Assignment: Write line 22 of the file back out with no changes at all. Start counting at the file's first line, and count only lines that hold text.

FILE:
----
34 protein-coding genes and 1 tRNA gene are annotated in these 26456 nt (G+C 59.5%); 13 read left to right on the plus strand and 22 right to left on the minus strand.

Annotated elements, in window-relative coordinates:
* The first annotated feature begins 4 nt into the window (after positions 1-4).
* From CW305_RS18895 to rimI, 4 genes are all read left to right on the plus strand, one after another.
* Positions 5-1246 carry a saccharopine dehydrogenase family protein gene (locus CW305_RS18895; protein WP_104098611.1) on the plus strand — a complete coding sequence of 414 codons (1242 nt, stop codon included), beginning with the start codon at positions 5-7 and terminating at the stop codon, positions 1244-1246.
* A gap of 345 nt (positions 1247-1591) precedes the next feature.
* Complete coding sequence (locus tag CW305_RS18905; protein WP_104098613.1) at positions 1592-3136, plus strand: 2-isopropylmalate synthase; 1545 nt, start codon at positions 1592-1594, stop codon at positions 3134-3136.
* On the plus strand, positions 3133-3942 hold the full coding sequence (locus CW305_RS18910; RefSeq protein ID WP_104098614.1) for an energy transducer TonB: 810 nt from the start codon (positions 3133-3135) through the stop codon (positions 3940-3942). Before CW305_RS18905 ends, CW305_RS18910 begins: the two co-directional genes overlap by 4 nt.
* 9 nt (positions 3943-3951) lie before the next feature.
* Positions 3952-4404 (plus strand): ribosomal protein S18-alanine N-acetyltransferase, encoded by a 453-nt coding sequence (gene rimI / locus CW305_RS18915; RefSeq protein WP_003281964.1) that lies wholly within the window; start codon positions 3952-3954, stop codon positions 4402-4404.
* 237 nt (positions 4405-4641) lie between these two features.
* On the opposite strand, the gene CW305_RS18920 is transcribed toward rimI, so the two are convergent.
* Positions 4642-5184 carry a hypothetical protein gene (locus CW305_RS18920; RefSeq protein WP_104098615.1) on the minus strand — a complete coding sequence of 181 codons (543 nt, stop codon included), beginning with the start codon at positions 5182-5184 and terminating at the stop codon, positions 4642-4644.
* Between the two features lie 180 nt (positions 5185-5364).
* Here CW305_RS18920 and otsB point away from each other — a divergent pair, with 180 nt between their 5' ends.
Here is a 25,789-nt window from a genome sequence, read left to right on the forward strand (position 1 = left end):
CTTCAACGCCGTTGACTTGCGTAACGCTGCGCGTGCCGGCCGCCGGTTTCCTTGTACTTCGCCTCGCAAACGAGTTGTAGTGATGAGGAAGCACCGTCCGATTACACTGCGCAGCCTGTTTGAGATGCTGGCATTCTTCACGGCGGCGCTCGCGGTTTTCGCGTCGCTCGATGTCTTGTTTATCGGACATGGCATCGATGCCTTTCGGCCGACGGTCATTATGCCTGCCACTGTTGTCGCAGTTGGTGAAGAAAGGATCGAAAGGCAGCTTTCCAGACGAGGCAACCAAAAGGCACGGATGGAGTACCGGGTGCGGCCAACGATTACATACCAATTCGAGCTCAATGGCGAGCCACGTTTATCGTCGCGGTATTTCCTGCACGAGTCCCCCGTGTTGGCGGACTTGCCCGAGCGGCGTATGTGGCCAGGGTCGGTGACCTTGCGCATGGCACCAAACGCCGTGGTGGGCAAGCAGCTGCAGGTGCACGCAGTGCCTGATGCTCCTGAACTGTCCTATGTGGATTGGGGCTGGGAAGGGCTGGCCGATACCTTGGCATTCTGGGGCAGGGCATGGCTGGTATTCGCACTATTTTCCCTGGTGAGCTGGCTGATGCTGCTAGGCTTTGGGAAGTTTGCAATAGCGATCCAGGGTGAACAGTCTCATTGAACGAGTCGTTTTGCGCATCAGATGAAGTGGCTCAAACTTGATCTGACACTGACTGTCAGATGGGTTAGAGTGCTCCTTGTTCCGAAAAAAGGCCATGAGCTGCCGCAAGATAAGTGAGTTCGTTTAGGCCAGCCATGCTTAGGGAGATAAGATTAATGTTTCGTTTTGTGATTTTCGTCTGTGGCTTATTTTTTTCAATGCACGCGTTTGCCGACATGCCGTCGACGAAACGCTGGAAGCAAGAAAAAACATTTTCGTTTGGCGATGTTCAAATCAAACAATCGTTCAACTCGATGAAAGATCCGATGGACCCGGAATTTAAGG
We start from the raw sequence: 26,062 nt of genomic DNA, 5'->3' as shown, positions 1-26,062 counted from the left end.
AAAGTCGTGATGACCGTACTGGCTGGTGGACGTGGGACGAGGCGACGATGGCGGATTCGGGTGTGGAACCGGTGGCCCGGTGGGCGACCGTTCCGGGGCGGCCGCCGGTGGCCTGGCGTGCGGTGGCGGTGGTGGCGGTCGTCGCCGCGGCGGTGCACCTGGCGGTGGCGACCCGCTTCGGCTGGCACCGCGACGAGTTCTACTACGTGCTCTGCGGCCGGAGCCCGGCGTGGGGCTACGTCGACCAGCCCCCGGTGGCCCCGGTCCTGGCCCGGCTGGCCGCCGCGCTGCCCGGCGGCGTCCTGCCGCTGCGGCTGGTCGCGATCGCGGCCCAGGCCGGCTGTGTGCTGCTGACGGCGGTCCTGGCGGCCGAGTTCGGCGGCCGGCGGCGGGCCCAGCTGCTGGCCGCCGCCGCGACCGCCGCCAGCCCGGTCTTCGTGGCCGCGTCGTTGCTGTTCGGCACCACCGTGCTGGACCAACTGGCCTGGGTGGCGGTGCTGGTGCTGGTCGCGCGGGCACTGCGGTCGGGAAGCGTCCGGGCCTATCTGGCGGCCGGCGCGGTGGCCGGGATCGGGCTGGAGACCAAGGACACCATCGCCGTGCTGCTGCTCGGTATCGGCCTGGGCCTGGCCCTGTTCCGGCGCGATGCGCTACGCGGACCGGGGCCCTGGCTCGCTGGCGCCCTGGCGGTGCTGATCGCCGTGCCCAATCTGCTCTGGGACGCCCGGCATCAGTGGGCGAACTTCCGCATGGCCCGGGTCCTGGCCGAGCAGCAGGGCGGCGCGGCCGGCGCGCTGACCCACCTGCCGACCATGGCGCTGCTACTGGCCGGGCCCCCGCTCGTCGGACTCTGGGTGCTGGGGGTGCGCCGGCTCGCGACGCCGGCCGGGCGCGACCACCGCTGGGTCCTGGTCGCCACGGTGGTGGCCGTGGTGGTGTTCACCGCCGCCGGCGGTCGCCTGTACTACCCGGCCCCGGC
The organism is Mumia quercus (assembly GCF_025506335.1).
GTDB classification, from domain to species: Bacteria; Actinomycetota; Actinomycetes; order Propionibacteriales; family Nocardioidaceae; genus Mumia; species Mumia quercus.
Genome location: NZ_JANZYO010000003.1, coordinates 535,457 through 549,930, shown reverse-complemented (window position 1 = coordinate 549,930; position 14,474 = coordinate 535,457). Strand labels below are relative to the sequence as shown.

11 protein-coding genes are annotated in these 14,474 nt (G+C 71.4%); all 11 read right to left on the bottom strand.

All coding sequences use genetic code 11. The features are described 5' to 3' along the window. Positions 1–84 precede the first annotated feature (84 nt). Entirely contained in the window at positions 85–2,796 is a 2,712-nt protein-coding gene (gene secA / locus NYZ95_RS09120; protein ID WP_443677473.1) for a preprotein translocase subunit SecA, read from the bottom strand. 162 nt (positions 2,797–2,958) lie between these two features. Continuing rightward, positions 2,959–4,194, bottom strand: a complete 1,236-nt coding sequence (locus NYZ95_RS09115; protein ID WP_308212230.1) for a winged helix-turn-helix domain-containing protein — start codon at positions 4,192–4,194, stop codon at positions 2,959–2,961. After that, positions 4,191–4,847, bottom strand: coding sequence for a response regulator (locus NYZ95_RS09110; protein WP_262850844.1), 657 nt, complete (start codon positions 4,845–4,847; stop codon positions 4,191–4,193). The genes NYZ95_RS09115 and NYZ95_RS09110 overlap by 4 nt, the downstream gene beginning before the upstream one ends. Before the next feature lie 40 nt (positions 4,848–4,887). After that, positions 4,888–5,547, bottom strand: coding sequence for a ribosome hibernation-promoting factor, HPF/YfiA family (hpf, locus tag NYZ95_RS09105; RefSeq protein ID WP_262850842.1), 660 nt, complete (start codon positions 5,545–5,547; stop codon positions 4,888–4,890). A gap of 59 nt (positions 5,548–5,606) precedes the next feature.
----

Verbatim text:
Genome location: NZ_JANZYO010000003.1, coordinates 535,457 through 549,930, shown reverse-complemented (window position 1 = coordinate 549,930; position 14,474 = coordinate 535,457). Strand labels below are relative to the sequence as shown.